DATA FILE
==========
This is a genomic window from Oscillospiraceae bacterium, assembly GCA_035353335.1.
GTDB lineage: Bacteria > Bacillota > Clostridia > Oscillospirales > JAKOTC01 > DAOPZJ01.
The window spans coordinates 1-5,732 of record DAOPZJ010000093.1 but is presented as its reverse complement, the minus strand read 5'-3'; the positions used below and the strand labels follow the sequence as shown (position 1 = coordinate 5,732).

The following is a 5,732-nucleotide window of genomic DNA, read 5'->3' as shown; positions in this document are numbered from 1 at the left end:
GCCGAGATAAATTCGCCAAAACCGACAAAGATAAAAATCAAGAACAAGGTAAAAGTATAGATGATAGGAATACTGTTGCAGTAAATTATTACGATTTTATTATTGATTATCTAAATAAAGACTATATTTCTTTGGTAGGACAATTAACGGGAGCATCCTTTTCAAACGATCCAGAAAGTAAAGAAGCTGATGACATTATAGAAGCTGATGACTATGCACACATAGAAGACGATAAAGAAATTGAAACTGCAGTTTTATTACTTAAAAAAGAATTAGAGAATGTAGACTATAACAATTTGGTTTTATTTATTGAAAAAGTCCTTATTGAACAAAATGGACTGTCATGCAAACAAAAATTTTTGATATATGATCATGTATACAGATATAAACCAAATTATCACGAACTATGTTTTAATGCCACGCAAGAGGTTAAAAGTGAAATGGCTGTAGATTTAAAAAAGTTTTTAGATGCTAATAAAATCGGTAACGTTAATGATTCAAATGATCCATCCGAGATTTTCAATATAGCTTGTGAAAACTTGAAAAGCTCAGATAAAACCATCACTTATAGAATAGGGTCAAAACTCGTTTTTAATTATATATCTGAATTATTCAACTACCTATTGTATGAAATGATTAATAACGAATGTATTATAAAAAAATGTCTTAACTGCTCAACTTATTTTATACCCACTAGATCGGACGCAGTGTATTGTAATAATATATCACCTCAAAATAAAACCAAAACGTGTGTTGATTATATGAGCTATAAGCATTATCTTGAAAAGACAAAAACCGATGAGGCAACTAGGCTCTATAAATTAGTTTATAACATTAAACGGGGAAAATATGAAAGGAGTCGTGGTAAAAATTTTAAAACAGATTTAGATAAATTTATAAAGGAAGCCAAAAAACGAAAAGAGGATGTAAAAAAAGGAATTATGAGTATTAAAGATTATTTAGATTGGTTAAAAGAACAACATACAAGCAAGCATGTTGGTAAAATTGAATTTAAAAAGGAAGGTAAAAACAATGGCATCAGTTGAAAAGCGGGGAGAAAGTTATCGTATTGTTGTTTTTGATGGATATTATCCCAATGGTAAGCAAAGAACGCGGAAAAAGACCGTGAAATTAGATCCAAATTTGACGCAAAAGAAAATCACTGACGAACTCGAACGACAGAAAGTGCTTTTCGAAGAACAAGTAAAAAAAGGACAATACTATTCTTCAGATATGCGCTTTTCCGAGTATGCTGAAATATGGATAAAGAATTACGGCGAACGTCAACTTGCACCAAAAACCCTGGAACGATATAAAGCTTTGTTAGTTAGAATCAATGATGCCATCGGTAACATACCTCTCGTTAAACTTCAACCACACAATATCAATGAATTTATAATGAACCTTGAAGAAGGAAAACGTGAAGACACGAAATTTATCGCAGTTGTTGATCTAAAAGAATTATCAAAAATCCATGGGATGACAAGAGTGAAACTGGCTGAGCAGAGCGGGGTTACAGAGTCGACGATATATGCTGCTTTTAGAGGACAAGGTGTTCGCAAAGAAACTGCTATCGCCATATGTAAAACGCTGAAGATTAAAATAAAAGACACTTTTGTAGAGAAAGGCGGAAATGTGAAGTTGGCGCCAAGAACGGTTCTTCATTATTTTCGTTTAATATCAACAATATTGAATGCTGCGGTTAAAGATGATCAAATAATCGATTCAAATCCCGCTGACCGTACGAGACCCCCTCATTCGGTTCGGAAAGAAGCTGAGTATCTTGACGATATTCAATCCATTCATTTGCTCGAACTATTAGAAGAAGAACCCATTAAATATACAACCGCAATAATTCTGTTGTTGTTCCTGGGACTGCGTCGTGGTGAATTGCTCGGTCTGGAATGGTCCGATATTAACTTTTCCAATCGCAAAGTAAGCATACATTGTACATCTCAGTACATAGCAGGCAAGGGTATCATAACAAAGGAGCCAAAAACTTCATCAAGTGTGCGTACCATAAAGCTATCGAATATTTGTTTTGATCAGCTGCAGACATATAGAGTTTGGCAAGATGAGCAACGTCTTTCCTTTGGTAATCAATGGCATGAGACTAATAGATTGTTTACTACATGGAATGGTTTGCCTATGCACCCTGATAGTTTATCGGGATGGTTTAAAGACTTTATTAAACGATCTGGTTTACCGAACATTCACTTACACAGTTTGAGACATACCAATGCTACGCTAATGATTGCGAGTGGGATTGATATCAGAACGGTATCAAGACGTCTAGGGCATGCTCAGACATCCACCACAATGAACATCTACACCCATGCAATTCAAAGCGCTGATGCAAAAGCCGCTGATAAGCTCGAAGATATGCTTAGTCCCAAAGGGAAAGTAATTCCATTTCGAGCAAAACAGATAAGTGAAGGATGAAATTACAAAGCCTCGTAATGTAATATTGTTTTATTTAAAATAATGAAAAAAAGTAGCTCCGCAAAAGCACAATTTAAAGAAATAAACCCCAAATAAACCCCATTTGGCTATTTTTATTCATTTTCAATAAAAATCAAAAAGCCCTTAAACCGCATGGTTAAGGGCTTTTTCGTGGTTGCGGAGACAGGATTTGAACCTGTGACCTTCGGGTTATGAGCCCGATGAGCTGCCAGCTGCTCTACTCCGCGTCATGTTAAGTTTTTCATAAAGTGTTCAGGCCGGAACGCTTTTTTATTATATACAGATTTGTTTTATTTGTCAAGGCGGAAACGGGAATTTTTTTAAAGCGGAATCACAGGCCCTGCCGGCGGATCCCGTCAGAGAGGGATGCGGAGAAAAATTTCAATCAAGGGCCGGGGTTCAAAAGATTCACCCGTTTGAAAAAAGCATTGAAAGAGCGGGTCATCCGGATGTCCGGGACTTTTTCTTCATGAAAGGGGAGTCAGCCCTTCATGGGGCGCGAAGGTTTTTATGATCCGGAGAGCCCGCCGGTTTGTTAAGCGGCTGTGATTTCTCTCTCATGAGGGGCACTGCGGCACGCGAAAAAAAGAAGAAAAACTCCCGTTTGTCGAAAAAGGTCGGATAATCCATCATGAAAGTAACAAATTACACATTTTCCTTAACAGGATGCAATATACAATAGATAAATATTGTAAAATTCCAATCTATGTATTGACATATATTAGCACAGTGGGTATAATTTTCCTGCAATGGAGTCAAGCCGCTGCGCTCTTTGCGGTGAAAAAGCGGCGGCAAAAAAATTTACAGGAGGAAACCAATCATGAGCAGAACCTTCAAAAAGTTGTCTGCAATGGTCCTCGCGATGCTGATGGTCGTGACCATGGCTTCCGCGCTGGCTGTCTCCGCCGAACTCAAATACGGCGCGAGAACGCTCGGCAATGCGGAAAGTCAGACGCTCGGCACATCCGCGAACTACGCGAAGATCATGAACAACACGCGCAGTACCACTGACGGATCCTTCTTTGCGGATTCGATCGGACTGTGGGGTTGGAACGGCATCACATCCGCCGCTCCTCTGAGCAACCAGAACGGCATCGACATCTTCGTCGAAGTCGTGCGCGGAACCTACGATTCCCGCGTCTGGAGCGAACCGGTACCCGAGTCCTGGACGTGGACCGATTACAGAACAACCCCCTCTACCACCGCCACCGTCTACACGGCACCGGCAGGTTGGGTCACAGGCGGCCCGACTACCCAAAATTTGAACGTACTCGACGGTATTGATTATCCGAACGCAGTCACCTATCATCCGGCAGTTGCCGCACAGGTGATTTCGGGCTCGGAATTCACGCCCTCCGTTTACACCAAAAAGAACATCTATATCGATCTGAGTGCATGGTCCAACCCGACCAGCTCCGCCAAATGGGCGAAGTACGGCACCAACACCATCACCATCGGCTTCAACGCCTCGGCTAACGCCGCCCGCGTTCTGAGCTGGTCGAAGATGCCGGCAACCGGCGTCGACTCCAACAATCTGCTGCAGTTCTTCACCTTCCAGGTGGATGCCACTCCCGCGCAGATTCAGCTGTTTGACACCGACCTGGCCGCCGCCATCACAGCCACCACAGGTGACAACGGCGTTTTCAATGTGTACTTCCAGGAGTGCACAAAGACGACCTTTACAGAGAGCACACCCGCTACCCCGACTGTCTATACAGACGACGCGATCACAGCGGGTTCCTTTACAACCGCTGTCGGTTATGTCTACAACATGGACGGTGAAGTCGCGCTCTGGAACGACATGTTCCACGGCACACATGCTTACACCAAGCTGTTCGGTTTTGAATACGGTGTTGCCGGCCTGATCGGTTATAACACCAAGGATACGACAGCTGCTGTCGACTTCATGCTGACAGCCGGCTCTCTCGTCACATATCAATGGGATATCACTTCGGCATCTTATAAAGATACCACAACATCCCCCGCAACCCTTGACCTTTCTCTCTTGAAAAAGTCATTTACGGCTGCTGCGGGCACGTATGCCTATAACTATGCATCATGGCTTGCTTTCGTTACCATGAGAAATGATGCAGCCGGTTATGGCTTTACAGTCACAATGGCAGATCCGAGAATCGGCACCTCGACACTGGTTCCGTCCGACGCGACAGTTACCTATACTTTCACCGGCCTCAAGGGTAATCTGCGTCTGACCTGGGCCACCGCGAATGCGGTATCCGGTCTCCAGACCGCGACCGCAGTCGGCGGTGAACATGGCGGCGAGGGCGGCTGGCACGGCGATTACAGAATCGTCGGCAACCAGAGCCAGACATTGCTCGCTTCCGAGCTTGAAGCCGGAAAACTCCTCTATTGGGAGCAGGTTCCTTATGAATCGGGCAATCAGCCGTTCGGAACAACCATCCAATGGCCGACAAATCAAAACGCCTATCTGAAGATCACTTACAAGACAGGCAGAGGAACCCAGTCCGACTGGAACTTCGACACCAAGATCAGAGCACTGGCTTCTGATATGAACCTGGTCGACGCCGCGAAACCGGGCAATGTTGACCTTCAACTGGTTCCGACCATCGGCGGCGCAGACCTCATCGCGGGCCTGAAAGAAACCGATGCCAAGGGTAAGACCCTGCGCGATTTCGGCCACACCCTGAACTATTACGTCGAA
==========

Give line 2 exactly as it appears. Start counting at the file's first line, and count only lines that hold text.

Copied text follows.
GTDB lineage: Bacteria > Bacillota > Clostridia > Oscillospirales > JAKOTC01 > DAOPZJ01.